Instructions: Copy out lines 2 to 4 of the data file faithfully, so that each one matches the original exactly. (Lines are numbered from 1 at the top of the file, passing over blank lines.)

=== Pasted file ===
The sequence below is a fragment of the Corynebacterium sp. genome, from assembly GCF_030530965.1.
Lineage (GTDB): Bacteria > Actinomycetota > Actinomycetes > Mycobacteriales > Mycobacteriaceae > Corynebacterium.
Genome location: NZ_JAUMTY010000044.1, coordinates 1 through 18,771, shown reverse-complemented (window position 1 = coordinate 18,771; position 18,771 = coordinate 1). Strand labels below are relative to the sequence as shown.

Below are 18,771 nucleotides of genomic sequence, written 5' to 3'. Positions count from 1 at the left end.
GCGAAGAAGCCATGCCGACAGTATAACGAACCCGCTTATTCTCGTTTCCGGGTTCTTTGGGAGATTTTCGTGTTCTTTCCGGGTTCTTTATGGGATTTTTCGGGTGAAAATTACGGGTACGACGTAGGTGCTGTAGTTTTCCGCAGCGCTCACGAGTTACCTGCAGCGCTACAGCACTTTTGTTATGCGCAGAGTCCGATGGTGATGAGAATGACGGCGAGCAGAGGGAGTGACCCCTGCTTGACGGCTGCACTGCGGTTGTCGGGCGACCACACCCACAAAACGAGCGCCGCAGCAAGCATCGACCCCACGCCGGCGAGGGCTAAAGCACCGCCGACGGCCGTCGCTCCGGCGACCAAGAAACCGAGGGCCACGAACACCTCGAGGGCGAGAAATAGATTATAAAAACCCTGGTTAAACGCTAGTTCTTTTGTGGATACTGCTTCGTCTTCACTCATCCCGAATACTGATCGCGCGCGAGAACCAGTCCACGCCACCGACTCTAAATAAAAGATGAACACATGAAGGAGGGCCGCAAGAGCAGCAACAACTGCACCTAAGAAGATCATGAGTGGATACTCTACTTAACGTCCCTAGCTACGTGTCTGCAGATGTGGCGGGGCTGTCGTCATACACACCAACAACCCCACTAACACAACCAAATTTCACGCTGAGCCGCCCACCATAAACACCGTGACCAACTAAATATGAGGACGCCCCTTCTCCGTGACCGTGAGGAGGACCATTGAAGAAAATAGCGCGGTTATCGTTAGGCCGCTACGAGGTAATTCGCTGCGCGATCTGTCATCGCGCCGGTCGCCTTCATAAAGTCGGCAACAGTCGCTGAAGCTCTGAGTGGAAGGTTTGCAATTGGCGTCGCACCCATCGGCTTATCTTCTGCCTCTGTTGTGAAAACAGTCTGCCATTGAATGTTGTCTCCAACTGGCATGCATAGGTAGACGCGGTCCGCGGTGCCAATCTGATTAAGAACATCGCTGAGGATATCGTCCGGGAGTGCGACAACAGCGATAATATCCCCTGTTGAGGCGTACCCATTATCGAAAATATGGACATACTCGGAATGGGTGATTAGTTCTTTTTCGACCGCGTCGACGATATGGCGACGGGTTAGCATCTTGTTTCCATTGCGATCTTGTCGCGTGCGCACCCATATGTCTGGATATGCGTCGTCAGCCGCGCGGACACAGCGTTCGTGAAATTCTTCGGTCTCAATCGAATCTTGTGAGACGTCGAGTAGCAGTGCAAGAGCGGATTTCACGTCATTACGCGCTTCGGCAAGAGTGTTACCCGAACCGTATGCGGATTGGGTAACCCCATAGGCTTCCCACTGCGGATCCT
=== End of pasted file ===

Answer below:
Lineage (GTDB): Bacteria > Actinomycetota > Actinomycetes > Mycobacteriales > Mycobacteriaceae > Corynebacterium.
Genome location: NZ_JAUMTY010000044.1, coordinates 1 through 18,771, shown reverse-complemented (window position 1 = coordinate 18,771; position 18,771 = coordinate 1). Strand labels below are relative to the sequence as shown.

Below are 18,771 nucleotides of genomic sequence, written 5' to 3'. Positions count from 1 at the left end.